Economic necessity brought millions of women into the paid workforce. They worked in factories for 1/2 the wages of men. Employers justified it because women worked for extra money whereas men had to take care of the household. Nursing emerged in the late 18th century as it was almost exclusively women. Africa women were paid even lower wages and had to continue to work through their lives.
  29. Carnegie and his image
    A philanthropist, donated a lot of $ to creating librarys for people to better themselves who championed capitalism. He pointed out the virtue of the captialists economy: the self made man.
  30. What is social darwinism?
    A corruption of British naturalist Charles Darwin's central idea that in evolution, plants and animals that are able to adapt to changing conditions survive while others become extinct, tailoring it to fit his idea of modern industrial society as 'survival of the fittest.' The wealthy and powerful in society were the fittest because they were the smartest, stongest and adaptable that enabled them to succeed. The poor were unfit, men and women consigned by nature to failure, misery and early death. This was argued so regulations and corporations it was immoral and impractical to affront laes of nature and god. It was also argued against any law that would help the plight of the poor.
  31. Labor Day
    Established in 1882 workers in NY City held the first Labor Day celebration.
  32. What is the Knights of Labor (KOL)
    a labor organization that in the 1880s accepted workers of all trades and backgrounds to become the worlds largest industrial union. Opened to the unskilled, immigrants, african americans, women and offered a uptopian kind of outlook. Terance Powderly (the eventually leader of KOL) organized the union into sucess and created Labor Day.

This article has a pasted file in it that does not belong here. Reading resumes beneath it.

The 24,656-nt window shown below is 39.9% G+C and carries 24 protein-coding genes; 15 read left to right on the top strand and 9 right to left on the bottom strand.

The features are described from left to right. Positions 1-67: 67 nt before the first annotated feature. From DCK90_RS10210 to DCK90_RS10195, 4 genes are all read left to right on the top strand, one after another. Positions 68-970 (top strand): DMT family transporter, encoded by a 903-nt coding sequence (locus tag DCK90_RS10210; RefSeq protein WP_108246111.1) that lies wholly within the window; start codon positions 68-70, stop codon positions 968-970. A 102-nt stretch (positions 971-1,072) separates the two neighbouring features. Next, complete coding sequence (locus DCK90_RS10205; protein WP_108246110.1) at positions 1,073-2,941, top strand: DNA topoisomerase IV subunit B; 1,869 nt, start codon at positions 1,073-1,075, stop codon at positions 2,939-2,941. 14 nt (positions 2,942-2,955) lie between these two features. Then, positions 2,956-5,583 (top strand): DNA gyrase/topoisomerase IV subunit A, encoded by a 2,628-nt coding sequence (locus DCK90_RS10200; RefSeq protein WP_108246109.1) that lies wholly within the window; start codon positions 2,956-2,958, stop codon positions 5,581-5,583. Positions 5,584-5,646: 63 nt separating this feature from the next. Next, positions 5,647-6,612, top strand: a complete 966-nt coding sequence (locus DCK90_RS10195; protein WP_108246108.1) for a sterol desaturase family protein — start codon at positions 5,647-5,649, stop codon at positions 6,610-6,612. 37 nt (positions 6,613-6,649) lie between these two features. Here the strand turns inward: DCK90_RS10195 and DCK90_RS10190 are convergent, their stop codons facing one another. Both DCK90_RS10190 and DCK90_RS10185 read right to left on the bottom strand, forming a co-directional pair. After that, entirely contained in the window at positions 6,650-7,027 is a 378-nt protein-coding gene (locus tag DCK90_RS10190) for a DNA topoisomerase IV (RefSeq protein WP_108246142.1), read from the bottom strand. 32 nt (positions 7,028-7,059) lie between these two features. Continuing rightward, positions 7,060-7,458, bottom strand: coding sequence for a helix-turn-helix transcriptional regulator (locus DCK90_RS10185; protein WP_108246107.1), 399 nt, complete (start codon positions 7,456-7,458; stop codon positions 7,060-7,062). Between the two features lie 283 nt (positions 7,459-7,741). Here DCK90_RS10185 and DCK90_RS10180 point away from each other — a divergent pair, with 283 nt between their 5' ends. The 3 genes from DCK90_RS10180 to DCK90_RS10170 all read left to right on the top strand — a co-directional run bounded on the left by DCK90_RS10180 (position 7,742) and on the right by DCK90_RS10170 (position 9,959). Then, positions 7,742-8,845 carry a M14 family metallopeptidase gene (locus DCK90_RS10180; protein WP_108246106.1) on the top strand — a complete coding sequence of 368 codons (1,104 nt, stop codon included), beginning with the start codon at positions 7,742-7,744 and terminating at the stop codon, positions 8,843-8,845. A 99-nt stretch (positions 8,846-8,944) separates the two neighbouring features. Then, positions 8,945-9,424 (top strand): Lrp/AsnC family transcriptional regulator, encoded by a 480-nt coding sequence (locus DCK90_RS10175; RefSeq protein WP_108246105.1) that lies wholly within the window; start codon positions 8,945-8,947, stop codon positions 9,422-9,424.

33. What was the Great Upheaval of 1886?
    May 1, 1886 1,340,000 workers across the country staged a one day work stoppage to bring attention their demand for the 8 hr day. The Haymarket incident happen three days later with union leaders meeting and police trying to dispearse them. 7 police lay dead and 4 workers. They Haymarket incident sparked a backlash against organized labor.
  34. American Federation of Labor (AFL)
    1886 comprised exclusively of unions of skilled workers and led by cigar-maker Samuel Gompers, which shunned the KOL's idealistic vision. Focused on higher wages, shorter hours and job security.
  35. What is it meant to blacklist?
    A list of workers that employers in a particular town or industry refused to hire because they were considered trouble makers.